Investigation Finds Vermont School Board Has No Racist Conduct, But A Culture of ‘Pervasive Racism’

By Molly Walsh—Aug 10, 2016

Three Burlington School District administrators made a formal complaint about discrimination and harassment on the job, prompting the school board to take steps to respond Tuesday night.

The board voted unanimously to adopt a one-year plan to improve the racial climate for district employees.

In June 2015, three African American employees complained about “outright discrimination and harassment.” They were Nikki Fuller, director of the diversity, equity and community partnership office; Henri Sparks, director of equity; and Da Verne Bell, who left the city school system earlier this year after working as diversity education director.

The three filed the complaint to the school board Diversity & Equity Committee. The full school board then agreed to hire an independent investigator to examine the claims. The report, completed this spring, found no specific instances of racially motivated conduct or retaliation, according to the school board, but it did find a culture of “pervasive racism” that needs to be addressed.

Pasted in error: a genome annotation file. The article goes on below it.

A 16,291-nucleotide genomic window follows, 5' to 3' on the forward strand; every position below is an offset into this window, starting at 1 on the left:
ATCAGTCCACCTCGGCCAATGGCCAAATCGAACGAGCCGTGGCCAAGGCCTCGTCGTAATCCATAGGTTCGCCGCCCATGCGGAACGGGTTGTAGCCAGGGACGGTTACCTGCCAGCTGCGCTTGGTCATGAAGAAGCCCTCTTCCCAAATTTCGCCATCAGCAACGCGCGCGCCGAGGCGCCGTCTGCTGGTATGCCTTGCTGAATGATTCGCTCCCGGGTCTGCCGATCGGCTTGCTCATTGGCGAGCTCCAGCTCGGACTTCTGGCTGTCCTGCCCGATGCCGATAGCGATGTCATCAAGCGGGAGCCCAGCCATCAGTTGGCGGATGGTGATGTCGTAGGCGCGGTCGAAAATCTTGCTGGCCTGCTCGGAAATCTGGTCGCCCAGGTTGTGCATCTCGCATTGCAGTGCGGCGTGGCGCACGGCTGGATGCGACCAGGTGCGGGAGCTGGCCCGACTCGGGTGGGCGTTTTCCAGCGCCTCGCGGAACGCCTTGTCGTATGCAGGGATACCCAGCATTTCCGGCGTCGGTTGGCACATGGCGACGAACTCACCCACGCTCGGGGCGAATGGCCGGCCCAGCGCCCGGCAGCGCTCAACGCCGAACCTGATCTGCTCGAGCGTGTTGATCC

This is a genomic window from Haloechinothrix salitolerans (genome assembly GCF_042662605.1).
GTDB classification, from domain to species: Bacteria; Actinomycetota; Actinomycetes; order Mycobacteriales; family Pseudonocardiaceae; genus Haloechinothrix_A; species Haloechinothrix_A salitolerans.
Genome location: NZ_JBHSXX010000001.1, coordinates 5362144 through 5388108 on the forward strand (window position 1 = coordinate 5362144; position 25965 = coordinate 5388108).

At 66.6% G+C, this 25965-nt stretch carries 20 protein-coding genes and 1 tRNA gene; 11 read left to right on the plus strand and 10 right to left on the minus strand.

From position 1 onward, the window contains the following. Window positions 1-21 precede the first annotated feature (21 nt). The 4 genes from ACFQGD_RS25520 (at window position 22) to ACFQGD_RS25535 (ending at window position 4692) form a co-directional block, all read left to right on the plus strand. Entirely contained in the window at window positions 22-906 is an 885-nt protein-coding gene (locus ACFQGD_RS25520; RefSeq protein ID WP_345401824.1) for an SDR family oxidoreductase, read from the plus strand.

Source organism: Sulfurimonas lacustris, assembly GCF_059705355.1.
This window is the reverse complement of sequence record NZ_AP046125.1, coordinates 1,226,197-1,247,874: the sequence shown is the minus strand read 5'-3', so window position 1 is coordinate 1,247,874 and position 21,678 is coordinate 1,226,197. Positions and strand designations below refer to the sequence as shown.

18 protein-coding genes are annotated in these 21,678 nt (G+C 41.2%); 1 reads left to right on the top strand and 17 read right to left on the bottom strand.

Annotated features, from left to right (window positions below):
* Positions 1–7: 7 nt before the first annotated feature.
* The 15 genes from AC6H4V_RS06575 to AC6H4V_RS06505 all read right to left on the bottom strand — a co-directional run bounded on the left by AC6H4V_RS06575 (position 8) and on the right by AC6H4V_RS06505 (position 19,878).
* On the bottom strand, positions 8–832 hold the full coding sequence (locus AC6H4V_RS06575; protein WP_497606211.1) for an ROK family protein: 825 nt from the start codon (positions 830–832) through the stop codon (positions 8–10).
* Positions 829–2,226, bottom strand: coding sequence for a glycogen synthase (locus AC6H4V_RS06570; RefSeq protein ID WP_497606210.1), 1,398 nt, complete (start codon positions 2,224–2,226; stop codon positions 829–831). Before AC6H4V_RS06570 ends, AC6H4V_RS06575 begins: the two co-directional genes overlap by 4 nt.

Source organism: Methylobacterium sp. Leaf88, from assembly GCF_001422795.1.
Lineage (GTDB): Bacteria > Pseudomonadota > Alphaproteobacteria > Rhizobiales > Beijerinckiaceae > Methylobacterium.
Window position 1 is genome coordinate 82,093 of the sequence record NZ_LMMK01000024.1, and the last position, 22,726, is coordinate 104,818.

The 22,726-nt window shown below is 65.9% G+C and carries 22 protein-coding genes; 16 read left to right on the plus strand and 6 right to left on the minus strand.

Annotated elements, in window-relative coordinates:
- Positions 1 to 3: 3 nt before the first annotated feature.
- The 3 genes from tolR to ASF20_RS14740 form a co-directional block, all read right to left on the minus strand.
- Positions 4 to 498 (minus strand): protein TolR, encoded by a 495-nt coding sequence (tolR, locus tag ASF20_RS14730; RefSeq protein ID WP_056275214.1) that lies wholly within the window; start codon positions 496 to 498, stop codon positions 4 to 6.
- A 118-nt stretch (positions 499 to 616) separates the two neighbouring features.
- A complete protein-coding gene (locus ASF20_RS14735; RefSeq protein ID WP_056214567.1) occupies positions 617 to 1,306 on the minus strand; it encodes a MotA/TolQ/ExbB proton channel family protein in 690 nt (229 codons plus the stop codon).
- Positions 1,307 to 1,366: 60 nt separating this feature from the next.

Fuller, Sparks and Bell did not respond to messages seeking comment.

School board chair Mark Porter said Wednesday that the investigation took some things out of context but that the board wanted to respond.

“We can say we don’t like the way [the report] was presented but it ultimately comes down to we have a zero tolerance for this,” Porter said. “We can’t have this,” Porter said.

“We can’t have any employees feel that because of their race or any other protected measure, that they feel they are being discriminated against. We just can’t have that.”

Superintendent Yaw Obeng will be in charge of the one-year improvement plan and will report to the board on progress, Porter said. The plan takes a district-wide approach.

“The improvement plan is not targeted toward any one individual, or even named individuals,” Porter said. “It’s geared toward all employees.”

The report noted that since Obeng was hired a year ago, the racial climate in the district has improved. Obeng is Burlington’s first black superintendent of schools and he has said that creating an atmosphere of fairness is a priority.

Obeng would not immediately turn over a copy of the investigation or the complaint.

Read more at Seven Days.

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